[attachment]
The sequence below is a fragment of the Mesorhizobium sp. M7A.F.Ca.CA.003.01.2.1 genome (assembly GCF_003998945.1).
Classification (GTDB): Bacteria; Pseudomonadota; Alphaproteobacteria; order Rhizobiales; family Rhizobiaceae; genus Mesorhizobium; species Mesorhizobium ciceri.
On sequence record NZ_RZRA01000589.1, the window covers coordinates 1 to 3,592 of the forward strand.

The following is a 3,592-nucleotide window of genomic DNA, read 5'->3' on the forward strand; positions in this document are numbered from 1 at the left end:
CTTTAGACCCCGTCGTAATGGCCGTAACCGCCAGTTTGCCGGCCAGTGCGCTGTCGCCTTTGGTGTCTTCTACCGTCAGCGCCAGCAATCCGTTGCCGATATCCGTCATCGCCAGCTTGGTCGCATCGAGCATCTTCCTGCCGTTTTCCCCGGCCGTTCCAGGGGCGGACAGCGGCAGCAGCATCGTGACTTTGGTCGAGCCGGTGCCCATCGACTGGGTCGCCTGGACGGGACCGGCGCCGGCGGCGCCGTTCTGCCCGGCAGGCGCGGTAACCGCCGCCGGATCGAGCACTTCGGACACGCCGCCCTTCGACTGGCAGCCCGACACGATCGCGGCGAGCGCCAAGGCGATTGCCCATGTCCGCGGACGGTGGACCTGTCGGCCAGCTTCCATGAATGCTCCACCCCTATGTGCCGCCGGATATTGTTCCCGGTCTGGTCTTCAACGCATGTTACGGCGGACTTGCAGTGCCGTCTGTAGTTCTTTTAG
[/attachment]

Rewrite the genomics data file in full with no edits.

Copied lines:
The sequence below is a fragment of the Mesorhizobium sp. M7A.F.Ca.CA.003.01.2.1 genome (assembly GCF_003998945.1).
Classification (GTDB): Bacteria; Pseudomonadota; Alphaproteobacteria; order Rhizobiales; family Rhizobiaceae; genus Mesorhizobium; species Mesorhizobium ciceri.
On sequence record NZ_RZRA01000589.1, the window covers coordinates 1 to 3,592 of the forward strand.

The following is a 3,592-nucleotide window of genomic DNA, read 5'->3' on the forward strand; positions in this document are numbered from 1 at the left end:
CTTTAGACCCCGTCGTAATGGCCGTAACCGCCAGTTTGCCGGCCAGTGCGCTGTCGCCTTTGGTGTCTTCTACCGTCAGCGCCAGCAATCCGTTGCCGATATCCGTCATCGCCAGCTTGGTCGCATCGAGCATCTTCCTGCCGTTTTCCCCGGCCGTTCCAGGGGCGGACAGCGGCAGCAGCATCGTGACTTTGGTCGAGCCGGTGCCCATCGACTGGGTCGCCTGGACGGGACCGGCGCCGGCGGCGCCGTTCTGCCCGGCAGGCGCGGTAACCGCCGCCGGATCGAGCACTTCGGACACGCCGCCCTTCGACTGGCAGCCCGACACGATCGCGGCGAGCGCCAAGGCGATTGCCCATGTCCGCGGACGGTGGACCTGTCGGCCAGCTTCCATGAATGCTCCACCCCTATGTGCCGCCGGATATTGTTCCCGGTCTGGTCTTCAACGCATGTTACGGCGGACTTGCAGTGCCGTCTGTAGTTCTTTTAG